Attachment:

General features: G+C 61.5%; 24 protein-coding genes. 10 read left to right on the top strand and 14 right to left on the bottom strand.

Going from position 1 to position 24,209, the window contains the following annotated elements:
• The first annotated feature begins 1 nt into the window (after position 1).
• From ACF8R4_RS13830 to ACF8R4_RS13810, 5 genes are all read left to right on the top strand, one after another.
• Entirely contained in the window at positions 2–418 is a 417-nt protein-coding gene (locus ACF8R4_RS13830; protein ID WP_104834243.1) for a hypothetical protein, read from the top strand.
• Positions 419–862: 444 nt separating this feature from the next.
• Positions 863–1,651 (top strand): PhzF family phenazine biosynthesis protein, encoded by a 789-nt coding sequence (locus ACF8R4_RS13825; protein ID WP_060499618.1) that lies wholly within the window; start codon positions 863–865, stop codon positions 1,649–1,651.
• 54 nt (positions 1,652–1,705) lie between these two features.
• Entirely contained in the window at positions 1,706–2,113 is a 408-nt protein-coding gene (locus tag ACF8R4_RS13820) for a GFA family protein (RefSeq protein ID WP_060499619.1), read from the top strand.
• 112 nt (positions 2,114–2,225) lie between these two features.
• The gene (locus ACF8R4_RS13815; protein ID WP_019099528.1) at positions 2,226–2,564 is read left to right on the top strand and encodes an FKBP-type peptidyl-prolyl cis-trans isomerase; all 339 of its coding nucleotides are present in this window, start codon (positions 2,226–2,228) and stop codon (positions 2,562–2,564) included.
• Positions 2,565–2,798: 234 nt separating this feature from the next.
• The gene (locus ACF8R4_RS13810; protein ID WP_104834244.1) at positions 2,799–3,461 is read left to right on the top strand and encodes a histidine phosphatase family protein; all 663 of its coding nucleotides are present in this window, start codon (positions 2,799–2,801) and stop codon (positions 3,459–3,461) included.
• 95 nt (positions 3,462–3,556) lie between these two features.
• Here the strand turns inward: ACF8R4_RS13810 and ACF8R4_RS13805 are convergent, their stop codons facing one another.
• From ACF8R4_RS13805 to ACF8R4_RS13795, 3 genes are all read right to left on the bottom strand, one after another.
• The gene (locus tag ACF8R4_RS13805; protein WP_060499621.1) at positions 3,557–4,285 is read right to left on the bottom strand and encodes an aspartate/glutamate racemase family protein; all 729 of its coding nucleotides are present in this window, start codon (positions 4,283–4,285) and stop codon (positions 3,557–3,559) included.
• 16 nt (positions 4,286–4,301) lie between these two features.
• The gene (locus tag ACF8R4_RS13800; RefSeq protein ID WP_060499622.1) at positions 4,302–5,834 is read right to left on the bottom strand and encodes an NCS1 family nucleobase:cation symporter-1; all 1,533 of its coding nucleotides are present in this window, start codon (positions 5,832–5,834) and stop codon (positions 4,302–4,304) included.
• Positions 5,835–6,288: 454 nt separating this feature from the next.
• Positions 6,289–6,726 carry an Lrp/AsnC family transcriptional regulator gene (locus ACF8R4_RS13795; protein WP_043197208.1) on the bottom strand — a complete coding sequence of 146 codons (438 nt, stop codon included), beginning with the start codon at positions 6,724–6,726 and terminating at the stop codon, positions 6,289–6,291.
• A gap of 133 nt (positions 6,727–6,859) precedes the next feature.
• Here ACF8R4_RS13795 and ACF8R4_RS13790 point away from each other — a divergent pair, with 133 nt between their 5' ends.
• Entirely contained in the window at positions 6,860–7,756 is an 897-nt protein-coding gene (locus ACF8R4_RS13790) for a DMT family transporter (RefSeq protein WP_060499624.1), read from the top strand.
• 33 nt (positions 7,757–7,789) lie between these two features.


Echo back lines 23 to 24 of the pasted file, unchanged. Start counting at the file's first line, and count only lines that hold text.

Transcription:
• Here ACF8R4_RS13795 and ACF8R4_RS13790 point away from each other — a divergent pair, with 133 nt between their 5' ends.
• Entirely contained in the window at positions 6,860–7,756 is an 897-nt protein-coding gene (locus ACF8R4_RS13790) for a DMT family transporter (RefSeq protein WP_060499624.1), read from the top strand.